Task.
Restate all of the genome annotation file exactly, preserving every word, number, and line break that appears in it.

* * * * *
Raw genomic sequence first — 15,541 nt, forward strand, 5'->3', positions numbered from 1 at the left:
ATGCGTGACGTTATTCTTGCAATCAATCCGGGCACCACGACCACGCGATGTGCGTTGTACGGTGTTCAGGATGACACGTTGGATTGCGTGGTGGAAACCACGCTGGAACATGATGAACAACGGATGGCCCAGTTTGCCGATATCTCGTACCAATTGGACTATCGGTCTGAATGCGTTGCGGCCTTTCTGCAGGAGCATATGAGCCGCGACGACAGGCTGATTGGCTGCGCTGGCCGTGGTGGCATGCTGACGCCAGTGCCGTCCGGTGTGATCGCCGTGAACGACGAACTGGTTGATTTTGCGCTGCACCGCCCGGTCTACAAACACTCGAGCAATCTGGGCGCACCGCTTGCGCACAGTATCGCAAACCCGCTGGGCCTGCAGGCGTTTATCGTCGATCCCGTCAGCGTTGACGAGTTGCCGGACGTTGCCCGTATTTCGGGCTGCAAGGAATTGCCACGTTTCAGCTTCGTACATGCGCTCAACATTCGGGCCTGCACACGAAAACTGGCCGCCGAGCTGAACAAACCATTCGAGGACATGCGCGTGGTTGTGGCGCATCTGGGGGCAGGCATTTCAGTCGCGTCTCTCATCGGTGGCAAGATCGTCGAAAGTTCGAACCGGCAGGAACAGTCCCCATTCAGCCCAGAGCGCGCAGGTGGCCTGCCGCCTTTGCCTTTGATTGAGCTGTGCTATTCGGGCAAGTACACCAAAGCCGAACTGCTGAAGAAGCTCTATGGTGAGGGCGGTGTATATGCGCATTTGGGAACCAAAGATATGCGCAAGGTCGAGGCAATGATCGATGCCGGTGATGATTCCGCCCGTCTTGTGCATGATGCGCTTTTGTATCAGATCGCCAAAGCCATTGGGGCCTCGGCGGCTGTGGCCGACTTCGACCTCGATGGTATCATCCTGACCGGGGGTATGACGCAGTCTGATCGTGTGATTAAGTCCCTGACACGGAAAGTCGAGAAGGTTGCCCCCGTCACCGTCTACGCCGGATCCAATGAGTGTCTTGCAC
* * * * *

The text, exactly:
Raw genomic sequence first — 15,541 nt, forward strand, 5'->3', positions numbered from 1 at the left:
ATGCGTGACGTTATTCTTGCAATCAATCCGGGCACCACGACCACGCGATGTGCGTTGTACGGTGTTCAGGATGACACGTTGGATTGCGTGGTGGAAACCACGCTGGAACATGATGAACAACGGATGGCCCAGTTTGCCGATATCTCGTACCAATTGGACTATCGGTCTGAATGCGTTGCGGCCTTTCTGCAGGAGCATATGAGCCGCGACGACAGGCTGATTGGCTGCGCTGGCCGTGGTGGCATGCTGACGCCAGTGCCGTCCGGTGTGATCGCCGTGAACGACGAACTGGTTGATTTTGCGCTGCACCGCCCGGTCTACAAACACTCGAGCAATCTGGGCGCACCGCTTGCGCACAGTATCGCAAACCCGCTGGGCCTGCAGGCGTTTATCGTCGATCCCGTCAGCGTTGACGAGTTGCCGGACGTTGCCCGTATTTCGGGCTGCAAGGAATTGCCACGTTTCAGCTTCGTACATGCGCTCAACATTCGGGCCTGCACACGAAAACTGGCCGCCGAGCTGAACAAACCATTCGAGGACATGCGCGTGGTTGTGGCGCATCTGGGGGCAGGCATTTCAGTCGCGTCTCTCATCGGTGGCAAGATCGTCGAAAGTTCGAACCGGCAGGAACAGTCCCCATTCAGCCCAGAGCGCGCAGGTGGCCTGCCGCCTTTGCCTTTGATTGAGCTGTGCTATTCGGGCAAGTACACCAAAGCCGAACTGCTGAAGAAGCTCTATGGTGAGGGCGGTGTATATGCGCATTTGGGAACCAAAGATATGCGCAAGGTCGAGGCAATGATCGATGCCGGTGATGATTCCGCCCGTCTTGTGCATGATGCGCTTTTGTATCAGATCGCCAAAGCCATTGGGGCCTCGGCGGCTGTGGCCGACTTCGACCTCGATGGTATCATCCTGACCGGGGGTATGACGCAGTCTGATCGTGTGATTAAGTCCCTGACACGGAAAGTCGAGAAGGTTGCCCCCGTCACCGTCTACGCCGGATCCAATGAGTGTCTTGCAC